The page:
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Want to get an idea of how big God’s love is?

Take a look at some pictures of space. Our universe is huge. It holds billions of galaxies. A galaxy like our own Milky Way holds billions of stars like our own sun. When you think about it, Earth is just a teeny tiny speck in the huge universe.

But God is so big that he’s in charge of the whole universe. Stars, planets, galaxies--they all belong to God. But even with a huge universe to rule over, God still cares about every person here on Earth.

God cares about your feelings, your friends, and your family. God can help you with the smallest problem or the biggest decision.

We’re all just tiny specks in space, but God loves each one of us more than we can imagine. The Bible says that God even knows how many hairs are on your head (that’s about 100,000!).

So take a look at space when you want to feel how big the love of God is.

Our universe belongs to God—and so do you!

Solar System Road Trip

Our solar system is the sun and the nine planets that circle it. Our solar system is only a very small part of space, but it’s still huge.

Stars and planets are very, very far away from each other, even though they look close in the night sky. For example, the distance from the Earth to the sun is 93 million miles (almost 150 million kilometers)!

If you could get in your family’s car and drive from the sun to the planets, here’s how long it would take if you were going 70 miles per hour (about 113 kilometers per hour):

Mercury 57 years
Venus 106 years
Earth 152 years
Mars 223 years
Jupiter 762 years
Saturn 1,396 years
Uranus 2,809 years
Neptune 4,400 years
Pluto 5,700 years

Fun Facts

After the sun, the star closest to our solar system is Proxima Centauri. But it’s so far away that it takes four years for its light to reach Earth. So if you look at Proxima Centauri through a telescope when you’re 8 years old, the light you see started its trip to Earth when you were 4!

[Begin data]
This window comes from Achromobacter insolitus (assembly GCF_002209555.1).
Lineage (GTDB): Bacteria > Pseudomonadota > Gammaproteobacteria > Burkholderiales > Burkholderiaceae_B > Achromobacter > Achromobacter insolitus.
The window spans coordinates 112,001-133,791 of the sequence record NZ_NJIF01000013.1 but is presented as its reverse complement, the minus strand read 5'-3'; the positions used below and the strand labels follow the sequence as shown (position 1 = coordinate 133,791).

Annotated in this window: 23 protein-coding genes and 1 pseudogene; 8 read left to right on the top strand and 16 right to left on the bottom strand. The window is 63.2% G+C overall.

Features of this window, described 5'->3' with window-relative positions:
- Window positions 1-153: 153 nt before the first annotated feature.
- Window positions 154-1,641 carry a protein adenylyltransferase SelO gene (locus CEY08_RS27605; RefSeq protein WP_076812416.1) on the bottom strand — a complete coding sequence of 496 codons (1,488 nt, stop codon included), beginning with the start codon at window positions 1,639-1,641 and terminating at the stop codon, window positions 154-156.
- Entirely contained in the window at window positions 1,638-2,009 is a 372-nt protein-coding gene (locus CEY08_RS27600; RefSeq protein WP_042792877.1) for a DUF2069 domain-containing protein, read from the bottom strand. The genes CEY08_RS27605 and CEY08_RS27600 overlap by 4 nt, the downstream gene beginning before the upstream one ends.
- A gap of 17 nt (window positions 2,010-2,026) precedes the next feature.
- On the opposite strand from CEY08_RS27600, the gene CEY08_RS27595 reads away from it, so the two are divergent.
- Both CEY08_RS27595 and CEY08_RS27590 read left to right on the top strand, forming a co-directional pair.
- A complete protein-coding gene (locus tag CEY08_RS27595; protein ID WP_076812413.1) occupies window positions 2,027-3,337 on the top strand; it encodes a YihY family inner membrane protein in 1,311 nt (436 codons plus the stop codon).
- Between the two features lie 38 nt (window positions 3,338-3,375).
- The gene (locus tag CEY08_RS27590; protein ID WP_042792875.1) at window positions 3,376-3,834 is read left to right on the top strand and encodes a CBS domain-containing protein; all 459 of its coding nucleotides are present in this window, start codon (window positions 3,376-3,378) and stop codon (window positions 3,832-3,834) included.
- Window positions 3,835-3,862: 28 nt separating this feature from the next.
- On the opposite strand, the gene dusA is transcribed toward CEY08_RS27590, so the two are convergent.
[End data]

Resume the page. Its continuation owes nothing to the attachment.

Want to know how much you’d weigh on the moon? Multiply your weight by 0.162. The product is your moon weight. So if you weigh 55 pounds (25 kilograms) on Earth, you’d weigh 8.9 pounds (4 kilograms) on the moon--about as much as a cat!

A kind of spacecraft called EO-1 (Earth-Observing 1) can tell the difference between oak trees and maple trees from space! To read more about this, visit and search for “hyperion.”

To launch a rocket into space, the people at NASA click a computer mouse just like the one on a home computer. (OK, they do a lot more than that to get ready for the launch, but when it’s all set, one click starts the launch!)

Big Dipper in a Can

The Big Dipper is one of the most famous constellations (groups of stars). Wanna take it with you wherever you go? Here’s what you’ll need to make your very own Big Dipper in a Can:

  • Pattern of the Big Dipper constellation (see below)
  • Clean soup can, one end cut off
  • Tracing paper
  • Pencil
  • Scissors
  • Tape
  • Small nail
  • Hammer
  • Flashlight


  1. Put the soup can upside down on a table.
  2. Trace the pattern of the Big Dipper onto the tracing paper. Cut it out, FLIP IT UPSIDE DOWN, and tape it to the closed end of the can. (If you don’t flip the paper over, your constellation will be backward.)
  3. Use the hammer and nail to punch small holes in the can where the dots are on your tracing paper.
  4. Now take the paper off. Shine a flashlight through the can to make the Big Dipper show up on the wall or ceiling in a dark room.

Comet Crash!

On Jan. 12, scientists at NASA (the U.S. National Aeronautics and Space Administration) sent a spaceship called Deep Impact into outer space. Its job is to help us find out what comets look like inside.

On July 4 a piece of the spacecraft called an impactor will drop off and head right for a comet named Tempel 1.

The impactor will crash into the comet at 23,000 miles per hour (36,000 kilometers per hour) and get blown to bits. But before that happens it will take pictures of the inside of the comet and send them back to Deep Impact.

How cool is that? To learn more about Deep Impact, visit NASA’s website: (And visit the website again after the July 4 crash to see pictures of comet guts.)

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